Ag advocate C.J. Mucklow retires after 35 years — more than 20 in Routt County — with CSU Extension |

Ag advocate C.J. Mucklow retires after 35 years — more than 20 in Routt County — with CSU Extension

C.J. Mucklow, Northwestern Regional director and interim director of Field Operations for CSU Extension, will retire this month after a 35 year career with Colorado State University Extension.
CSU Extension/Courtesy photo

Former Routt County Commissioner Diane Mitsch Bush first met C.J. Mucklow when she was on the county’s planning commission in the ’90s.

The planning commission was trying to preserve family agricultural lands at a time when local housing prices were increasing, and there was real incentive for cash poor and land rich ranchers to sell parcels to a developer.

Mucklow, then the agricultural agent for Routt County’s Colorado State University Extension Office, brought in ag economists to explain the value of open space. That study, called the value of the view, helped start the county’s purchase of a development rights program, which Mitsch Bush said is why the Yampa Valley has the open space it does today.

“The valley floor wouldn’t look the way it does,” Mitsch Bush said. “A lot of our ranching families would have had to sell off and quit ranching.”

Jim Stanko and C.J. Mucklow look over a description of Stanko's 100-year old ranch at the 4-H Achievement Awards in 2007.
Margaret Hair/Steamboat Pilot & Today archive

Mucklow will retire this month after more than 35 years with CSU Extension, most of that in Routt County. It started with an internship on a ranch known as the Frye Place near Steamboat Lake while an undergraduate at CSU.

After graduating with a degree in animal science, Mucklow still lacked a job and decided to go back for more schooling. After getting his Master of Agriculture degree, he took a job in Elbert County. Three years later, he started working for Routt County’s extension office, beginning a stretch of more than 20 years. In 2011, Mucklow became the regional extension director for Western Colorado. He took on another position earlier this year, before his retirement.

C.J. Mucklow shows how a lodgepole pine tree on Oak Street is infested with mountain pine beetles in 2006.
Tyler Arroyo/Steamboat Pilot & Today archive

Today, Mucklow said he still gets calls from local ranchers asking for help identifying a weed in their pastures.

“Rather than teaching people to can peaches, he wanted to get his hands dirty with landowners,” said Jay Fetcher, a longtime Routt County rancher who first met Mucklow when he worked at the Frye Place. “He loves being on the land and working with cows. I’ve always thought of him that way.”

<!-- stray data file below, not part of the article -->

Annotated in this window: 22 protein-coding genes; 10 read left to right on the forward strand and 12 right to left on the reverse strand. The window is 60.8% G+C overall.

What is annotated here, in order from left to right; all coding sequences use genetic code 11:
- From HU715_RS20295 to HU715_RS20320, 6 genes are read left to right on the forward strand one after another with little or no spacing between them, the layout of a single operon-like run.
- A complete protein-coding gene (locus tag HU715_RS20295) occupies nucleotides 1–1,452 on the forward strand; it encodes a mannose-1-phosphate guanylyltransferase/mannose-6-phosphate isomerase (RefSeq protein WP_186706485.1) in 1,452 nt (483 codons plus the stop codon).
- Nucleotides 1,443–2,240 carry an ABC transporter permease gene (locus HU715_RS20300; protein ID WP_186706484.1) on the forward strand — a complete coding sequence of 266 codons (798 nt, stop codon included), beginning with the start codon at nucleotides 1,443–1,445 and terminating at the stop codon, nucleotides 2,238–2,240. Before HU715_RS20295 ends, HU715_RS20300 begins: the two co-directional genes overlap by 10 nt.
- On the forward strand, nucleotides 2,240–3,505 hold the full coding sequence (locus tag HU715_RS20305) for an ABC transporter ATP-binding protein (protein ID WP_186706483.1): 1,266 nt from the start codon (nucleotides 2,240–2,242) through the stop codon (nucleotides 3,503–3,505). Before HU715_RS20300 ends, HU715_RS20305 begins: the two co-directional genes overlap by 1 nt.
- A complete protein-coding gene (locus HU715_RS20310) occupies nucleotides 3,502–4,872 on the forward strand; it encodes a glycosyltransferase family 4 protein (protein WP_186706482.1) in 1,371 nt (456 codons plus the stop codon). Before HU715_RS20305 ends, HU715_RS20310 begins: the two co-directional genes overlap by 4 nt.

Mucklow said he certainly has been more focused on land conservation and managing pastures in his career. Fetcher said early on, he helped a lot of ranchers use more progressive methods of rotational grazing and showed them how keeping extensive performance records can help their herds.

“He was truly remarkable in encouraging us and helping us, the ranchers, look at alternative cattle management,” Fetcher said, adding that each fall Mucklow would come up to his ranch near Clark to help weigh calves.

Routt County Extension Agent C.J. Mucklow helps 4-H club member Martha Anderson attach an ear tag to her lamb during weigh-in at the Routt County Fairgrounds in 2009.
Matt Stensland/Steamboat Pilot & Today archive

Fetcher has been a strong supporter of conservation easements and said Mucklow has been a champion of preserving land throughout the county.

“I think that C.J., along with other community leaders at the time, … really should be credited with Routt County and the Yampa Valley, especially the Steamboat area, with continuing to look the way it does,” said Todd Hagenbuch, current Routt County Extension director and agricultural agent.

In 1992, Mucklow published, “A Guide to Rural Living and Small Scale Agriculture,” which is now in its third printing. Hagenbuch said it’s full of information they still share with people moving into the Yampa Valley.

Mucklow also helped create the Yampa Valley Beef Co-op which, at one time, was selling hamburger meat to Steamboat Resort sourced from ranchers across the county. The co-op isn’t around anymore, but ranchers often talk about how great it would be to have today.

The connection between business and agriculture is how former Steamboat Springs Chamber Director Dean Vogelaar became friends with Mucklow.

“We both benefited from it,” Vogelaar said. “Whether it was parents and kids in 4-H or somebody on the business side, he had the ability to work with people.”

The two worked together on establishing the Routt County 4-H Foundation, which Mucklow helped found in 1994 with a $500 donation from Steamboat Resort. Since then, the foundation has awarded 342 scholarships worth more than $550,000.

“I looked up to him as a leader and somebody that I wanted to emulate,” said Adonna Allen, president of Alpine Bank and former 4-H member. “I just remember being at the fair when he would have a lot of energy, and the kids wanted to be around him. He is one of those guys that people are automatically drawn to.”

That has continued for the past decade as Mucklow has traveled to various extension offices across the state. Hagenbuch said he’s been a great mentor for directors and agents.

“He likes to come across as a curmudgeon,” Hagenbuch said. “But really, he’s just a really nice guy.”

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